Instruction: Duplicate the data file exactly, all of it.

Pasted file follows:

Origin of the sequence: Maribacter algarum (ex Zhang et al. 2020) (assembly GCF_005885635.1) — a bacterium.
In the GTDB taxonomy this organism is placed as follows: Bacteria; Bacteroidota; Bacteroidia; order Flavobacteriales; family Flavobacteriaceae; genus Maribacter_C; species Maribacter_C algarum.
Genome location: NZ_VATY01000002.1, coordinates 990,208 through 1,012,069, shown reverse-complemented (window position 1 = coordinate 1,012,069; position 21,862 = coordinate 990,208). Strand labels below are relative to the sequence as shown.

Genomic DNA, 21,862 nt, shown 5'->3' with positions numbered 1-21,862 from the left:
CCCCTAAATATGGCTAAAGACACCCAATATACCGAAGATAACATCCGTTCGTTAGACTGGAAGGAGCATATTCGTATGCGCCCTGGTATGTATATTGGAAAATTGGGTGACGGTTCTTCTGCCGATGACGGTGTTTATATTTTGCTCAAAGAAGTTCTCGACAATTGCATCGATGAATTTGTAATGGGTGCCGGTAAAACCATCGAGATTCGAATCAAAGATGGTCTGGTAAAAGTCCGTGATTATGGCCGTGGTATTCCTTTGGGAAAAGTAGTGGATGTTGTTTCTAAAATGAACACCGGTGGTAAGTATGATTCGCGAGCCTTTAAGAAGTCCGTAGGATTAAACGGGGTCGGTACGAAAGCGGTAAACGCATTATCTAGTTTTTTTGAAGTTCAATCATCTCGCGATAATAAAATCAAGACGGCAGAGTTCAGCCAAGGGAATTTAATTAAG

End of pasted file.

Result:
Origin of the sequence: Maribacter algarum (ex Zhang et al. 2020) (assembly GCF_005885635.1) — a bacterium.
In the GTDB taxonomy this organism is placed as follows: Bacteria; Bacteroidota; Bacteroidia; order Flavobacteriales; family Flavobacteriaceae; genus Maribacter_C; species Maribacter_C algarum.
Genome location: NZ_VATY01000002.1, coordinates 990,208 through 1,012,069, shown reverse-complemented (window position 1 = coordinate 1,012,069; position 21,862 = coordinate 990,208). Strand labels below are relative to the sequence as shown.

Genomic DNA, 21,862 nt, shown 5'->3' with positions numbered 1-21,862 from the left:
CCCCTAAATATGGCTAAAGACACCCAATATACCGAAGATAACATCCGTTCGTTAGACTGGAAGGAGCATATTCGTATGCGCCCTGGTATGTATATTGGAAAATTGGGTGACGGTTCTTCTGCCGATGACGGTGTTTATATTTTGCTCAAAGAAGTTCTCGACAATTGCATCGATGAATTTGTAATGGGTGCCGGTAAAACCATCGAGATTCGAATCAAAGATGGTCTGGTAAAAGTCCGTGATTATGGCCGTGGTATTCCTTTGGGAAAAGTAGTGGATGTTGTTTCTAAAATGAACACCGGTGGTAAGTATGATTCGCGAGCCTTTAAGAAGTCCGTAGGATTAAACGGGGTCGGTACGAAAGCGGTAAACGCATTATCTAGTTTTTTTGAAGTTCAATCATCTCGCGATAATAAAATCAAGACGGCAGAGTTCAGCCAAGGGAATTTAATTAAG